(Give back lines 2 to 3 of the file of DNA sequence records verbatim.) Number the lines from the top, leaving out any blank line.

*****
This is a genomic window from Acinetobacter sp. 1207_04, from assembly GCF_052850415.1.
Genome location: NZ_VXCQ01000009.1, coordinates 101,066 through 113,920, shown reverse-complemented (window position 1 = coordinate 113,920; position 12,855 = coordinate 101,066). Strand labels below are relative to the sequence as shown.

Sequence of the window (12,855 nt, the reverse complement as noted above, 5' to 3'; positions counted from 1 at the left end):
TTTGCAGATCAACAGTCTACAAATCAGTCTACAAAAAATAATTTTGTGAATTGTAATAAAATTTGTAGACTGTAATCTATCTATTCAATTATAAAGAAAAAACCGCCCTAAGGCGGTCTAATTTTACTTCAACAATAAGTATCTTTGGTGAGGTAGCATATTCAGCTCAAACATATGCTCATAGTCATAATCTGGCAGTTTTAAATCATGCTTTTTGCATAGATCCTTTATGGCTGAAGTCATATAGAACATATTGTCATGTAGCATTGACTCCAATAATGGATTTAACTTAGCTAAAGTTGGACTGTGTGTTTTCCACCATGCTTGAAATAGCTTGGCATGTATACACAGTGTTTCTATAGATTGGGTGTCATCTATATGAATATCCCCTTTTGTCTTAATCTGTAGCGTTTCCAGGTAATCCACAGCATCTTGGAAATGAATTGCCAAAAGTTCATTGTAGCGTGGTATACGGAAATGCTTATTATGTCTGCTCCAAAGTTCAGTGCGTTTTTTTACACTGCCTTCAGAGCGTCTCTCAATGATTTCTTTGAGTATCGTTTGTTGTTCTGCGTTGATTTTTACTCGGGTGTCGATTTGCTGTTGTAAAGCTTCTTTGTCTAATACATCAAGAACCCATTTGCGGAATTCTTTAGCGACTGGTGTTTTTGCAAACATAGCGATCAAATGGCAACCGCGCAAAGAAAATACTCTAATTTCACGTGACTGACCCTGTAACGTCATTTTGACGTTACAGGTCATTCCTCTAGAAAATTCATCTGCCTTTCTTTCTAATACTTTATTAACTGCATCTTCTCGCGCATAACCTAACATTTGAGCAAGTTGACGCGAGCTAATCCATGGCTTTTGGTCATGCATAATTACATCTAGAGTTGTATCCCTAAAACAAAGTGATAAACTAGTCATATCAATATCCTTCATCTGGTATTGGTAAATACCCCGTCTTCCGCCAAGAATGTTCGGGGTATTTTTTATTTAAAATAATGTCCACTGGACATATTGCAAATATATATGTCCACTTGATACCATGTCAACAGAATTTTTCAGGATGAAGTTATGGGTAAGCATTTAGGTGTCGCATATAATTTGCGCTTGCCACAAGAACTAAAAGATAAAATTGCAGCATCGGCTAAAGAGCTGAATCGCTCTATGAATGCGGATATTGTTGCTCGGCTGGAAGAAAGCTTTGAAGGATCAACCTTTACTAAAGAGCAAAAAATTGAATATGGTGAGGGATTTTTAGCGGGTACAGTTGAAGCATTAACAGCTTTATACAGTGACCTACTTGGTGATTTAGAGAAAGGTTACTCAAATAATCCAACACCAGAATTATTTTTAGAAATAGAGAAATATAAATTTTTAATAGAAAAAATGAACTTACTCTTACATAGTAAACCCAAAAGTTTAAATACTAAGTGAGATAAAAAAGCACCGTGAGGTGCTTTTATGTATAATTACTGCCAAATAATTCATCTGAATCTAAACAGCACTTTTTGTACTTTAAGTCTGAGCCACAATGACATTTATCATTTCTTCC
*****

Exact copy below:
Genome location: NZ_VXCQ01000009.1, coordinates 101,066 through 113,920, shown reverse-complemented (window position 1 = coordinate 113,920; position 12,855 = coordinate 101,066). Strand labels below are relative to the sequence as shown.

Sequence of the window (12,855 nt, the reverse complement as noted above, 5' to 3'; positions counted from 1 at the left end):